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Business - Written by on Tuesday, November 10, 2009 11:53 - 2 Comments

Denis Hancock
Alice.com: can selling online (through a new intermediary) work for CPGs?

The recession has been a challenge for CPGs – particularly as price-sensitive shoppers flock towards cheaper, private label products. With many analysts believing this flight to private label goods will outlast the downturn (see: The Economist), the companies may be facing a long-term challenge – with the dreaded undertone of “commoditization” floating in the background as buyers increase market power at the expense of suppliers. However, there’s one particularly interesting option such companies have not really embraced as of yet – selling via the Internet. As also noted in The Economist, this is the exact type of “game changer” that P&Gs new boss is now looking at.

Alice.com is a relatively new start-up that might represent a step in that direction. Originally profiled in June by TechCrunch, the company is hoping to do to “home essentials” shopping what the likes of Amazon (et al) have done to books, clothing, shoes and electronics. The basic value proposition is buying through the site instead of trudging to the store. And they try to add value by “tracking” what you are running low on and sending reminders, as well as finding coupons and deals. Here’s a quote from the CEO summarizing what they’re trying to do:

“We have been extremely pleased with the reception that the Alice.com platform has received in the marketplace from both consumers and manufacturers alike. Direct to consumer sales by manufacturers is a growing trend online, and the Alice.com platform is helping the CPG industry open up a direct channel to its mainstream consumer. It’s a win-win that brings great value to the end consumer, and critical consumer relationships and insights to the manufacturer.” - Brian Wiegand, CEO.

The company has now secured a second round of financing, which they hope to use to bring companies like P&G on board. The big question I have is whether, if they succeed, this development will help consumer brands or hurt them.

The reason is simple. While such intermediaries might help the manufacturers fight back against private label goods (and the retailers behind them) in the short-term, in the long-term such sites might actually increase commoditization pressures. If customers become hooked on coupons and deals, margins could easily be challenged – and with the site offering to crawl the web and automatically apply discounts, this could turn into a real issue. They also take a page out of Progressive Insurance’s book, and provide real-time price comparisons across a variety of sites – which should also drive down prices. And if they use ranking and ratings from other customers (akin to what Amazon does), it may  be even more difficult to differentiate yourself among (say) the 86 different types of bathroom paper on offer.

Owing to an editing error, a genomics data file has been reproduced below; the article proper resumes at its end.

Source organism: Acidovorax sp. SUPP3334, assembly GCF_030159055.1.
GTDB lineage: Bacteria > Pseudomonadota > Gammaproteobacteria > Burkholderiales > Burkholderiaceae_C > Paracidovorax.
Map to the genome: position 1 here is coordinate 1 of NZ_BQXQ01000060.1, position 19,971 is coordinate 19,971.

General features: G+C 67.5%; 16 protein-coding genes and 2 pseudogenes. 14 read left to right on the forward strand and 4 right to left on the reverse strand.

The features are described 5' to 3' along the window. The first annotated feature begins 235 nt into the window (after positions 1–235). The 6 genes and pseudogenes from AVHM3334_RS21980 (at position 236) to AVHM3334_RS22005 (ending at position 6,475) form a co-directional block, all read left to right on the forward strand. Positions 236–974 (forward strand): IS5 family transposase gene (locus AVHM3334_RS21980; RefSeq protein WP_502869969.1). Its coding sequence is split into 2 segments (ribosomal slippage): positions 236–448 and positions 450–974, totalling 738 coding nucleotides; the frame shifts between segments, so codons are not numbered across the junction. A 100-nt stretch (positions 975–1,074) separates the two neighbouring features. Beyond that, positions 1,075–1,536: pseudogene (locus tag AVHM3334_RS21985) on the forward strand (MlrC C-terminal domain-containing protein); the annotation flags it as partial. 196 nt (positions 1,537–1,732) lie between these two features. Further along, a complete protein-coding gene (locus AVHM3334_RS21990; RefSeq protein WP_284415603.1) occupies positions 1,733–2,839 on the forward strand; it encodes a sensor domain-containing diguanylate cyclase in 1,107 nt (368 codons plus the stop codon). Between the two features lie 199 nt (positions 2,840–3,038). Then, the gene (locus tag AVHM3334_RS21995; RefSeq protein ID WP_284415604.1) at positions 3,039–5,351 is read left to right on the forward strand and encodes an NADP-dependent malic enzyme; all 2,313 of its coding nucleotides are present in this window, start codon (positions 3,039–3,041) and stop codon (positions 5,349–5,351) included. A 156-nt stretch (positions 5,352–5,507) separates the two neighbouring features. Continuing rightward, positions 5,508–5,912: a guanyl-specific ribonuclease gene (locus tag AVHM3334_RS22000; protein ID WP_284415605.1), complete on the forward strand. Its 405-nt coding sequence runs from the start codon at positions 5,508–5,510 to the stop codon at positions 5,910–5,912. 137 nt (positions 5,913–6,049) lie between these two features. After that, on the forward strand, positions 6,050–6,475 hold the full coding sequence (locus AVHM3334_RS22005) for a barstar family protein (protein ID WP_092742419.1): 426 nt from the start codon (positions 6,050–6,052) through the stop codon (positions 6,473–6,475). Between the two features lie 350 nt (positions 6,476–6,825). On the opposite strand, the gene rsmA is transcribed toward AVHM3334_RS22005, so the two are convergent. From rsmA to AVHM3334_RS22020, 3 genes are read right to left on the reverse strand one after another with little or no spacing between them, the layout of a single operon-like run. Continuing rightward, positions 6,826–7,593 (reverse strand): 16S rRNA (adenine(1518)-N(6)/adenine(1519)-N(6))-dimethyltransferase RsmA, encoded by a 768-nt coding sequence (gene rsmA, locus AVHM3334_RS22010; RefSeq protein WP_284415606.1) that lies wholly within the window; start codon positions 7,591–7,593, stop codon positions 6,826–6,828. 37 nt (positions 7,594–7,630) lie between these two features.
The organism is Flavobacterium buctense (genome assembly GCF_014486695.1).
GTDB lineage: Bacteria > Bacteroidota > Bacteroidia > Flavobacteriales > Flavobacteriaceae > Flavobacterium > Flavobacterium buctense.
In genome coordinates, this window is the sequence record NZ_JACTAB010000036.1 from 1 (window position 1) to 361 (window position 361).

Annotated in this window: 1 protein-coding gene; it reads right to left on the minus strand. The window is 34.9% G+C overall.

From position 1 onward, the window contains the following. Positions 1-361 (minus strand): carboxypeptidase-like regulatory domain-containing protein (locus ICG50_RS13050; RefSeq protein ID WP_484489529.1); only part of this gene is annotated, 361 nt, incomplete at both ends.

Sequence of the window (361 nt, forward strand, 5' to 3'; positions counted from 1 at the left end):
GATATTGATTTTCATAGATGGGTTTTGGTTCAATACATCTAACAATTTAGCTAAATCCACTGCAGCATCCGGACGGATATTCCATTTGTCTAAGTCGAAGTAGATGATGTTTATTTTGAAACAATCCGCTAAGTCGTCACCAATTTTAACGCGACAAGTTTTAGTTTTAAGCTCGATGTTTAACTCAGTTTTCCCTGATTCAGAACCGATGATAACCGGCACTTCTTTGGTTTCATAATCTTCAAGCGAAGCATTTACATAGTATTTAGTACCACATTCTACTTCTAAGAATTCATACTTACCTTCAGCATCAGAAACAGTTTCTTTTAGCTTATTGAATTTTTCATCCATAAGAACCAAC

But on the other side, there is the potential to capture a lot more margin here – if Alice.com’s business model works. Right now, Alice.com takes no retail margin whatsoever – which is how they can claim to be a “direct channel”. Instead, they plan to support their entire business through advertising – ads on the site, and a variety of ways to provide samples and coupons. If it works I could see how that would be a boon for retailers- but trying to support an entire logistics infrastructure (warehousing, all the e-commerce, and free shipping) based on ad revenue alone might not add up.

But if it works, it could truly be a “game changer” – representing a new type of intermediary in retail, stripping out an enormous and costly infrastructure while supporting itself through advertising and some sort of data ownership (while allowing a lot more data to flow directly to the manufacturer). This will be particularly true if we ever get to the magical place where the “refrigerator (etc.) talks to your PC” – allowing for real monitoring of when certain products get low.

So it will be an interesting one to watch – particularly from the perspective of the CPGs themselves. One wonders if one of the ways to fight back against pricing and commoditization pressures here is having one company – say P&G – provide certain customers with all their household needs, providing some form of additional value that goes beyond simply saving money.


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Secret Diamond
Nov 12, 2009 0:29

Quite frankly I find it pretty surprising that any company is not already selling goods or services online. E-Commerce has shown that it is here to stay and is a serious force to deal with. Any company that has not already positioned itself to sell online is setting itself up for possible failure, or lagging sales in the least.

Selling Services Online | Internet Marketing Strategies-Wholesale Electronics
Nov 19, 2009 6:50

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